The latest kerfuffle about whether the implementation of Gonski means more or (even) less money for schools has me beat. I mean, I might even get on board the Gonski bandwagon if it means less money to hire more union-dominated public school teachers. Obviously Barry O’Farrell thinks he’s getting a bucket load of money. Why else would a state premier sign up? But is he right? Who can possibly work it out? I have decided not to give a ‘Gonski’ about the whole thing.
What I do give a ‘Gonski’ about is the graceless thrashing of constitutional conventions by a mortally wounded government. Apparently, facing almost certain defeat in September, Julia Gillard wants to leave a legacy. Something for us to remember her by; and she cares not for constitutional niceties.
When government contemplates profound changes to the way a country runs its affairs, which will be expensive and difficult for future governments to unravel — for example, the implementation of an increased taxation levy to pay for a new disability scheme or a new unfunded formula for dispensing money to state schools — it should have mandate from the last election, or should seek bipartisan agreement, or seek a mandate at the next election. John Howard’s introduction of the GST is a great example of acting in keeping with good constitutional government.
It doesn’t matter whether you think any particular change is beneficial and absolutely required. If it is, the political party promoting it will presumably be able to convince the electorate and gain a mandate. What is happening now is un-Australian. If you think that’s an old fashioned way to look at things, well think of something unconstitutional that could be described as un-North Korean.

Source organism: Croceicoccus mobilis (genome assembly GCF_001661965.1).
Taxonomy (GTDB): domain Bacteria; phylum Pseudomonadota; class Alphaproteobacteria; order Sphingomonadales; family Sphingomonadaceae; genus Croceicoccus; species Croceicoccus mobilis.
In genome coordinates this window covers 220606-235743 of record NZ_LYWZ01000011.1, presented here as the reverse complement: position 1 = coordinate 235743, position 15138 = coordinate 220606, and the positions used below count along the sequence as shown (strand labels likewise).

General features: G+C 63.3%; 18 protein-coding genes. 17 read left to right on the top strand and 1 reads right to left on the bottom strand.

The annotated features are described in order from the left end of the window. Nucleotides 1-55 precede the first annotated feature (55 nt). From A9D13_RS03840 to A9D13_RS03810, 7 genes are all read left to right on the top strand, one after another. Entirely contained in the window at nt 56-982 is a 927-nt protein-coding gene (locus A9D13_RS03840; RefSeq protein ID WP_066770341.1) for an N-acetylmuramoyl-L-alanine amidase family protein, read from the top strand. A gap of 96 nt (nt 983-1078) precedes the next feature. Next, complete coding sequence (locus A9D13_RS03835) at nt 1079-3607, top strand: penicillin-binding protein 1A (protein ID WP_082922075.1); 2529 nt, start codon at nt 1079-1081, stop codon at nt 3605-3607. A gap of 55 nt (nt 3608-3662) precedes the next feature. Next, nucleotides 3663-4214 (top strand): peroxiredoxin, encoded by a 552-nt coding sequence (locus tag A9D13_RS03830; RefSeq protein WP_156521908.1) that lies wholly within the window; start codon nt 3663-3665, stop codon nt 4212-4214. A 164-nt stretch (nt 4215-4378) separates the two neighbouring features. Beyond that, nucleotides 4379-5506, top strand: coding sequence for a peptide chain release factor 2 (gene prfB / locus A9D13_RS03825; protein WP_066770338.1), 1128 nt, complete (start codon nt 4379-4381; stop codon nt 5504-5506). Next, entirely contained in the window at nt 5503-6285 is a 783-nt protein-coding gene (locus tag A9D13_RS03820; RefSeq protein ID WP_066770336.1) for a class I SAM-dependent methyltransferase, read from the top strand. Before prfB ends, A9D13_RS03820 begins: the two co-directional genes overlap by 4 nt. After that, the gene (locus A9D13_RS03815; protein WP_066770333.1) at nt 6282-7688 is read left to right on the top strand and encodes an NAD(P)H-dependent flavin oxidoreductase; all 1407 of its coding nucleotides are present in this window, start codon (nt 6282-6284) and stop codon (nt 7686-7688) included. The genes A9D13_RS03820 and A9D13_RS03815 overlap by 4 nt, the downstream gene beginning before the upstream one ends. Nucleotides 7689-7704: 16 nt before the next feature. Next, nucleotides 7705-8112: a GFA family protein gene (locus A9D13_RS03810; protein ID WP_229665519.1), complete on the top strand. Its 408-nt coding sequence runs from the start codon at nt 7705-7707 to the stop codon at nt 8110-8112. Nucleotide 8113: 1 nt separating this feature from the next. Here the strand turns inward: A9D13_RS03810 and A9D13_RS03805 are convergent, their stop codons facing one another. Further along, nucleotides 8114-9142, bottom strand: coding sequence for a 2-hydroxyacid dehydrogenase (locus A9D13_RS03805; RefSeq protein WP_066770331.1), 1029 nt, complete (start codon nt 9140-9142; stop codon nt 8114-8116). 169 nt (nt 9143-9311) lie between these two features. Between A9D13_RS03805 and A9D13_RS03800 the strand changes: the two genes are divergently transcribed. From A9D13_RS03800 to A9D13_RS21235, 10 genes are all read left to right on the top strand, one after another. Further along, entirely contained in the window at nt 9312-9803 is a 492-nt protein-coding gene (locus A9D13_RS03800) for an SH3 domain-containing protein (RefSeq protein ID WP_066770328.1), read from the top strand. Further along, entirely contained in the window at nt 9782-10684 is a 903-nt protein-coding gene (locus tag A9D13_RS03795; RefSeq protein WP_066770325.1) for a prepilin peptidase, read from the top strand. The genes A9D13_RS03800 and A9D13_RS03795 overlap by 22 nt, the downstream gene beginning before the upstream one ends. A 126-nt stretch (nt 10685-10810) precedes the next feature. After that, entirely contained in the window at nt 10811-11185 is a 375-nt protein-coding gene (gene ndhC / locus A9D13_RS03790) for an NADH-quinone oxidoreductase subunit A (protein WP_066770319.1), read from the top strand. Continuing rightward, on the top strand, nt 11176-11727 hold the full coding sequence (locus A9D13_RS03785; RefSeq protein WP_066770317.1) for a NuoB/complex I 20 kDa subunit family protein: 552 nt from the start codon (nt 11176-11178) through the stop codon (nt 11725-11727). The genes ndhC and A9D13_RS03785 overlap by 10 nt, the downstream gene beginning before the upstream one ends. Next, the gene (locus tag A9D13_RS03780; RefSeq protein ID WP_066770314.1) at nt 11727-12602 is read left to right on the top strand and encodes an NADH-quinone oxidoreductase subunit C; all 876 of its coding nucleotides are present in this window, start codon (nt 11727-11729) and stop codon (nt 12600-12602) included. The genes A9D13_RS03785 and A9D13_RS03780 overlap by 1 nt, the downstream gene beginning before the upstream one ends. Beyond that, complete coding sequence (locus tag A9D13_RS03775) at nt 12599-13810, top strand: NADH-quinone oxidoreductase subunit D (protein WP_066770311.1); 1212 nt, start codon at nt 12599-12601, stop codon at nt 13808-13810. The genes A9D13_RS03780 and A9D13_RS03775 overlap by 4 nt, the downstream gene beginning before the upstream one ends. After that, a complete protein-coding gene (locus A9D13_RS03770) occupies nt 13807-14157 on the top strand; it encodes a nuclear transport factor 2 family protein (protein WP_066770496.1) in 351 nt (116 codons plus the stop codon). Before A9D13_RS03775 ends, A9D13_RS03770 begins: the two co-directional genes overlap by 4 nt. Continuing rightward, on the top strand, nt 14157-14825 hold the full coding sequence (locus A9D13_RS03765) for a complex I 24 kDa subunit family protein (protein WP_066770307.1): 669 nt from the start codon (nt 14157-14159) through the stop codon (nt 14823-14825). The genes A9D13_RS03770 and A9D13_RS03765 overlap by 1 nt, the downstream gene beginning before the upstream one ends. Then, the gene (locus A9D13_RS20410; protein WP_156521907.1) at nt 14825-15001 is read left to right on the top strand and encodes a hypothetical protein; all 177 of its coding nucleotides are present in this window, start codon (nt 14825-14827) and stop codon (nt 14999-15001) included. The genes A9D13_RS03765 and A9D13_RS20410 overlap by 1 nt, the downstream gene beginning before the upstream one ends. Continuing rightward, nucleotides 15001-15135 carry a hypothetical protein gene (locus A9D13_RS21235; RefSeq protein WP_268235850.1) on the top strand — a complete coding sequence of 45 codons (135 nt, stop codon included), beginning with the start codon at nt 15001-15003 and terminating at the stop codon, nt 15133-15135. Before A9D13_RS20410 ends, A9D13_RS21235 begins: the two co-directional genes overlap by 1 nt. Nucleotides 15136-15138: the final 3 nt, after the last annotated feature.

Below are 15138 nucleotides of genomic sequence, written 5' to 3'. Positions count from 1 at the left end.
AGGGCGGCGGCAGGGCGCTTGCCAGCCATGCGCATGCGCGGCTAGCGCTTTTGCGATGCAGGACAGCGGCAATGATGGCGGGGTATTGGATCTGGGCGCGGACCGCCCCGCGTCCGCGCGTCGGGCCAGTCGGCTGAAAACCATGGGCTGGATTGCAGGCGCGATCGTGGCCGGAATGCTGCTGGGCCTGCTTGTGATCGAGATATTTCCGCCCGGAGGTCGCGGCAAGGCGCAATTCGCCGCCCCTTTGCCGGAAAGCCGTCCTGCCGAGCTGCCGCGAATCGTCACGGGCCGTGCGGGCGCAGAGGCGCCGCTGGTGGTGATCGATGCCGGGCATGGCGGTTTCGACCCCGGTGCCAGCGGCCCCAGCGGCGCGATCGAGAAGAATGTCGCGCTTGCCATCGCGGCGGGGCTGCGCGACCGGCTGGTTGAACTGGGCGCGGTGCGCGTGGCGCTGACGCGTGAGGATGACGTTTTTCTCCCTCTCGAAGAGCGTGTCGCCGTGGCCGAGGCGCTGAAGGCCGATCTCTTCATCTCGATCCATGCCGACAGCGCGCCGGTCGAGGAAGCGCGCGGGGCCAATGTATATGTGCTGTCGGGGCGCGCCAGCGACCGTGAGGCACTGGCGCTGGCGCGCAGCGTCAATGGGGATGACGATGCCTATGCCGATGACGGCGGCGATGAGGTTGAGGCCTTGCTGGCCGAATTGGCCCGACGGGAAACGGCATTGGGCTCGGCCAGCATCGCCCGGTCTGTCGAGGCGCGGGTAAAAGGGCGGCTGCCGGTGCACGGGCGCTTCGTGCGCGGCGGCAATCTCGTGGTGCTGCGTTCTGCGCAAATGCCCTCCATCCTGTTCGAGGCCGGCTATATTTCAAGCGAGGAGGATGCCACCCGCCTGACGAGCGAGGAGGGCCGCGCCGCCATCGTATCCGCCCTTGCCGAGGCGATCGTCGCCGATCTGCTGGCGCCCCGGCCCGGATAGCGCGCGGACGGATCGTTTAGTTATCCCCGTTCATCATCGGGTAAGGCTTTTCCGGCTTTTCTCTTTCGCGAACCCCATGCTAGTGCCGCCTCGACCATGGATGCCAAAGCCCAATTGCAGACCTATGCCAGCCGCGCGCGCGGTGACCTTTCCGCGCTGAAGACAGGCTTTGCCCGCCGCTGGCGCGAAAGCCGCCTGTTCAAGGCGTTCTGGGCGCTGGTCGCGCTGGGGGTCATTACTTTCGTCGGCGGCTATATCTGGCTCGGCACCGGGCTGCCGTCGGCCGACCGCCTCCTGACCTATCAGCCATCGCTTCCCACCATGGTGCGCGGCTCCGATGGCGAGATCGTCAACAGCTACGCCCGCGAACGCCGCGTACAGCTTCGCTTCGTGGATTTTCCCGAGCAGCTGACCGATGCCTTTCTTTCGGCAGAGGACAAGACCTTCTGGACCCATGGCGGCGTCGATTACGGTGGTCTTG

State premiers to a man and woman (pity about O’Farrell) should simply say let us wait until after the federal election; it would be improper to do otherwise. Equally, the clamour should have been to hold off on the disability scheme until the trials are complete; until a proper accounting is done of what is to be covered and whatnot, and how much it will cost, and how it can best be funded. Both sides could have gone to the election pledging to introduce a scheme and to work together through parliamentary committees on its design and funding. But Ms Gillard would have her legacy.
Historians can be found in Australia who won’t let the facts get in the way. Gillard might therefore go into Labor Party folklore as the saviour of schools and the disabled, undone by the rascally Rudd and the misogynist Abbott.
There will be an alternative history. In this the stench of serial incompetence, duplicity, and an unseemly grasping for a personal credit at whatever cost to the country, will tend to be the overwhelming themes. It could potentially make interesting reading for school children in years to come. In reality, no bets taken, as the years roll by, on which history will be predominantly taught in state schools.
Peter Smith, a frequent Quadrant Online contributor, is the author of Bad Economics